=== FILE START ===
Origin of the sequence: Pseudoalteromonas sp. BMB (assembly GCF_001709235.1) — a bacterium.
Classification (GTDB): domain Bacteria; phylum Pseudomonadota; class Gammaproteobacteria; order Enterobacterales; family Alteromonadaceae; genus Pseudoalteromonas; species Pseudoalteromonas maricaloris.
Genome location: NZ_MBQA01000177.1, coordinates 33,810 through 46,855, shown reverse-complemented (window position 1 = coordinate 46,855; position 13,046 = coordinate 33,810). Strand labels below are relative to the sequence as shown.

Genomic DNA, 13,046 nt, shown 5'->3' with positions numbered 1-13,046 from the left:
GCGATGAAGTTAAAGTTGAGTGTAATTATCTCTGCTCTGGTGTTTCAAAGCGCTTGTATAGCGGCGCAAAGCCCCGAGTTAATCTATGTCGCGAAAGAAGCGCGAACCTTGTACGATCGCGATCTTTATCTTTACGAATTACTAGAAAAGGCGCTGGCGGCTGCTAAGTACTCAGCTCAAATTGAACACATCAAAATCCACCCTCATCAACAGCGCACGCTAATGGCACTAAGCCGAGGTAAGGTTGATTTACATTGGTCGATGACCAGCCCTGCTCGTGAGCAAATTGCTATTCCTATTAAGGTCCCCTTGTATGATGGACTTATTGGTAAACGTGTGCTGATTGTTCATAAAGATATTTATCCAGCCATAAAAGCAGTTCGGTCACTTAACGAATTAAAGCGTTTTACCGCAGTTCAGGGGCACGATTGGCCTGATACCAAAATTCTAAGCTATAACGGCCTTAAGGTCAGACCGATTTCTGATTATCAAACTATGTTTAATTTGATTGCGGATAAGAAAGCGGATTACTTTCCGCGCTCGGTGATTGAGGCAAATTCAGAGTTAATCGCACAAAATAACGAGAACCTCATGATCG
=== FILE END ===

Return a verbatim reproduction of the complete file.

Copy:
Origin of the sequence: Pseudoalteromonas sp. BMB (assembly GCF_001709235.1) — a bacterium.
Classification (GTDB): domain Bacteria; phylum Pseudomonadota; class Gammaproteobacteria; order Enterobacterales; family Alteromonadaceae; genus Pseudoalteromonas; species Pseudoalteromonas maricaloris.
Genome location: NZ_MBQA01000177.1, coordinates 33,810 through 46,855, shown reverse-complemented (window position 1 = coordinate 46,855; position 13,046 = coordinate 33,810). Strand labels below are relative to the sequence as shown.

Genomic DNA, 13,046 nt, shown 5'->3' with positions numbered 1-13,046 from the left:
GCGATGAAGTTAAAGTTGAGTGTAATTATCTCTGCTCTGGTGTTTCAAAGCGCTTGTATAGCGGCGCAAAGCCCCGAGTTAATCTATGTCGCGAAAGAAGCGCGAACCTTGTACGATCGCGATCTTTATCTTTACGAATTACTAGAAAAGGCGCTGGCGGCTGCTAAGTACTCAGCTCAAATTGAACACATCAAAATCCACCCTCATCAACAGCGCACGCTAATGGCACTAAGCCGAGGTAAGGTTGATTTACATTGGTCGATGACCAGCCCTGCTCGTGAGCAAATTGCTATTCCTATTAAGGTCCCCTTGTATGATGGACTTATTGGTAAACGTGTGCTGATTGTTCATAAAGATATTTATCCAGCCATAAAAGCAGTTCGGTCACTTAACGAATTAAAGCGTTTTACCGCAGTTCAGGGGCACGATTGGCCTGATACCAAAATTCTAAGCTATAACGGCCTTAAGGTCAGACCGATTTCTGATTATCAAACTATGTTTAATTTGATTGCGGATAAGAAAGCGGATTACTTTCCGCGCTCGGTGATTGAGGCAAATTCAGAGTTAATCGCACAAAATAACGAGAACCTCATGATCG